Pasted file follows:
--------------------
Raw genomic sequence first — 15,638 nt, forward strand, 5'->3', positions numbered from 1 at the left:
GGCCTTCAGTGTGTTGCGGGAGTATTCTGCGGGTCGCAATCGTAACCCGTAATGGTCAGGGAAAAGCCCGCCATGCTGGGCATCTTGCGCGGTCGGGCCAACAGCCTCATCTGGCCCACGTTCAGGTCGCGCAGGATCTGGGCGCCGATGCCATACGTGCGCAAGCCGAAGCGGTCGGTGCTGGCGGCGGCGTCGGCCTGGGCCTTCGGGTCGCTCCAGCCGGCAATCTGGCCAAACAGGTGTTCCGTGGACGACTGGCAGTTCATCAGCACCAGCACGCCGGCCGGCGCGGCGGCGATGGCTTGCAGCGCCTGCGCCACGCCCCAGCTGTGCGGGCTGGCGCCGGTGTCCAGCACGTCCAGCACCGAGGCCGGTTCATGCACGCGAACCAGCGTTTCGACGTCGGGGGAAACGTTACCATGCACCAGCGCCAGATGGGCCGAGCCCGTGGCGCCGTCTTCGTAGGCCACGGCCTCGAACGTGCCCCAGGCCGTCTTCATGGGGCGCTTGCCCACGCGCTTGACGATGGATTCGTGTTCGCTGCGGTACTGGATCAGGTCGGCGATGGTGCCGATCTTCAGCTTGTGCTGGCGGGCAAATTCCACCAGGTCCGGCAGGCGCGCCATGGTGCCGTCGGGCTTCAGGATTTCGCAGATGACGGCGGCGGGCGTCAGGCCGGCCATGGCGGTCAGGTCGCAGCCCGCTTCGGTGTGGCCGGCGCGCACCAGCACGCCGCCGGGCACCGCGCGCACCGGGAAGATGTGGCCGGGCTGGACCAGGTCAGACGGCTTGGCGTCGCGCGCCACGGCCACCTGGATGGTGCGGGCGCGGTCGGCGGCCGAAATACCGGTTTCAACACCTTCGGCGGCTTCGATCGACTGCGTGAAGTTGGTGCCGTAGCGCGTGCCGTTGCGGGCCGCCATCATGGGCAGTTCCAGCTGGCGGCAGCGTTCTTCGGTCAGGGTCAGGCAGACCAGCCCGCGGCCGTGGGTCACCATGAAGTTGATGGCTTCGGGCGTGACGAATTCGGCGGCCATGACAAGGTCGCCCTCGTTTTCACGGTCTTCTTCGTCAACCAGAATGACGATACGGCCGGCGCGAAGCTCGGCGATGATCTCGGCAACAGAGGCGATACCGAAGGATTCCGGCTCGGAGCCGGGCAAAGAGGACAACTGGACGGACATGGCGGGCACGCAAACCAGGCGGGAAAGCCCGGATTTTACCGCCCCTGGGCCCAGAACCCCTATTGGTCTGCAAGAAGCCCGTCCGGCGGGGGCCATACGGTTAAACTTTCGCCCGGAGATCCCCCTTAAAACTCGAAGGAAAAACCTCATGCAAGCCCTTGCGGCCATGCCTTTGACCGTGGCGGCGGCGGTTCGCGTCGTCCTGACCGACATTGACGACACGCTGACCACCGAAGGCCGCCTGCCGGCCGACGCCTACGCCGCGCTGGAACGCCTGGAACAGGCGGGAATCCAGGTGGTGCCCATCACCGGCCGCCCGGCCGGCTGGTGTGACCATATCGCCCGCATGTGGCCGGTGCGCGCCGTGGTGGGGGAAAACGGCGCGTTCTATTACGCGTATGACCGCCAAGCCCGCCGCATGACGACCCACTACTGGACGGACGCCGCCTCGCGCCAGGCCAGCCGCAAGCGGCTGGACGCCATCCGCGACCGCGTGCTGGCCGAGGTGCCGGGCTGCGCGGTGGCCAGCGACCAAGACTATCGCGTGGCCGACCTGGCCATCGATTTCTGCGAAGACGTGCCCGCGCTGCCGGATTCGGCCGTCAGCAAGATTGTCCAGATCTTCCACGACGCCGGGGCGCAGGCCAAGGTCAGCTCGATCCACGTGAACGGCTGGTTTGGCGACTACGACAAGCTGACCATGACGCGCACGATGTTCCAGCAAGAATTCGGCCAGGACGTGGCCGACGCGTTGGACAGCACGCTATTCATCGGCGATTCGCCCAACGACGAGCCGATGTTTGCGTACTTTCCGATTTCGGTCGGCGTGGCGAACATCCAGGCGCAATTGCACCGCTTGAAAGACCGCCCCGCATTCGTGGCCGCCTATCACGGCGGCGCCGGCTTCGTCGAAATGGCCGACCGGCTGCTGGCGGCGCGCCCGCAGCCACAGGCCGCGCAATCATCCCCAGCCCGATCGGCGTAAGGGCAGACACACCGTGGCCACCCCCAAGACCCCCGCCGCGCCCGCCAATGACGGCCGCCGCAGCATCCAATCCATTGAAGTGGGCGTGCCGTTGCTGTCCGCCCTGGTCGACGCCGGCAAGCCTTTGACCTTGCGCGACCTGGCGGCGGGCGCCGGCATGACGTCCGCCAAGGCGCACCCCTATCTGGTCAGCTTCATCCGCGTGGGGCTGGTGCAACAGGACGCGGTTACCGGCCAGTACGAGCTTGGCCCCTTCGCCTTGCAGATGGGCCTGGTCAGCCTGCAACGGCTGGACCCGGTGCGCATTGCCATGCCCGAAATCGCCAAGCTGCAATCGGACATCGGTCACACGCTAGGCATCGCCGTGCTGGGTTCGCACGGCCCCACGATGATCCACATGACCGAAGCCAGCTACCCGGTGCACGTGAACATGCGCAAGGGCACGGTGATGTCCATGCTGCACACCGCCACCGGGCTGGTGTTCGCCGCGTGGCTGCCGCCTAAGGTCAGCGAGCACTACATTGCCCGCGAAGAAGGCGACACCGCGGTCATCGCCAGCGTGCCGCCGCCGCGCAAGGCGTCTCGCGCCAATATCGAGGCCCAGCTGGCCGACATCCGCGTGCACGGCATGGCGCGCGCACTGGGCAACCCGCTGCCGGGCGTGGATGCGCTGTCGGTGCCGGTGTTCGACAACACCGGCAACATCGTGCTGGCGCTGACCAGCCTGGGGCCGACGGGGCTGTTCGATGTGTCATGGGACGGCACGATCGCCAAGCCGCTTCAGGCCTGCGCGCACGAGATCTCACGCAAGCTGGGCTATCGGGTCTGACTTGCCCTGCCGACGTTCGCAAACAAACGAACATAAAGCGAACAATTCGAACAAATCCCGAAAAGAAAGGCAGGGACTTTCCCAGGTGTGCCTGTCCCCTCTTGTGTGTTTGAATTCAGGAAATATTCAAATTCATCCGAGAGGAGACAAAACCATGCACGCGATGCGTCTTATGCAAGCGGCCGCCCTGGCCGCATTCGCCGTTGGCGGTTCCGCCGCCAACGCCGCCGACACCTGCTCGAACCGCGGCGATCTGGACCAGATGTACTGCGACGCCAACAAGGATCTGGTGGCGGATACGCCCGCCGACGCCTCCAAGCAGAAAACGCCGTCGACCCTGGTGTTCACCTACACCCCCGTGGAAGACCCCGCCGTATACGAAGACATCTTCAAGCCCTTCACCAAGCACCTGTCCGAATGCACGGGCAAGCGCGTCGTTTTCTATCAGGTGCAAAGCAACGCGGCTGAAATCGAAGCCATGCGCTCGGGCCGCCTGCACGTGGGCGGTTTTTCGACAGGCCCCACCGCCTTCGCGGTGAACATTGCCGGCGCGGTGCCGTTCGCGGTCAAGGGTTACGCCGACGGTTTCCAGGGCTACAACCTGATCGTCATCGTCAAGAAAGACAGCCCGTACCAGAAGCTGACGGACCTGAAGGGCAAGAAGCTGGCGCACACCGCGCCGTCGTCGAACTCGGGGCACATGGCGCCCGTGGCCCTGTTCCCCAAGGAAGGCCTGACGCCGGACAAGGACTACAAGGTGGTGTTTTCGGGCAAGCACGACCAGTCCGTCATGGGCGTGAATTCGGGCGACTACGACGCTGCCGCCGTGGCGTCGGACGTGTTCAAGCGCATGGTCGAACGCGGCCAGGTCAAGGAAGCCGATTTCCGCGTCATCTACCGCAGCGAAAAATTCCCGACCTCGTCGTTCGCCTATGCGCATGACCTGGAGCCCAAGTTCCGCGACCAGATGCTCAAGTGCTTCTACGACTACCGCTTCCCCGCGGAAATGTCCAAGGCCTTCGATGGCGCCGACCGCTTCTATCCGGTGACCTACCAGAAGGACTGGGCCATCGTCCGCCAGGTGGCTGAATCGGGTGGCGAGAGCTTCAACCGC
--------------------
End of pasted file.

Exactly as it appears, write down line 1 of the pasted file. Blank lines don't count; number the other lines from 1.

Raw genomic sequence first — 15,638 nt, forward strand, 5'->3', positions numbered from 1 at the left: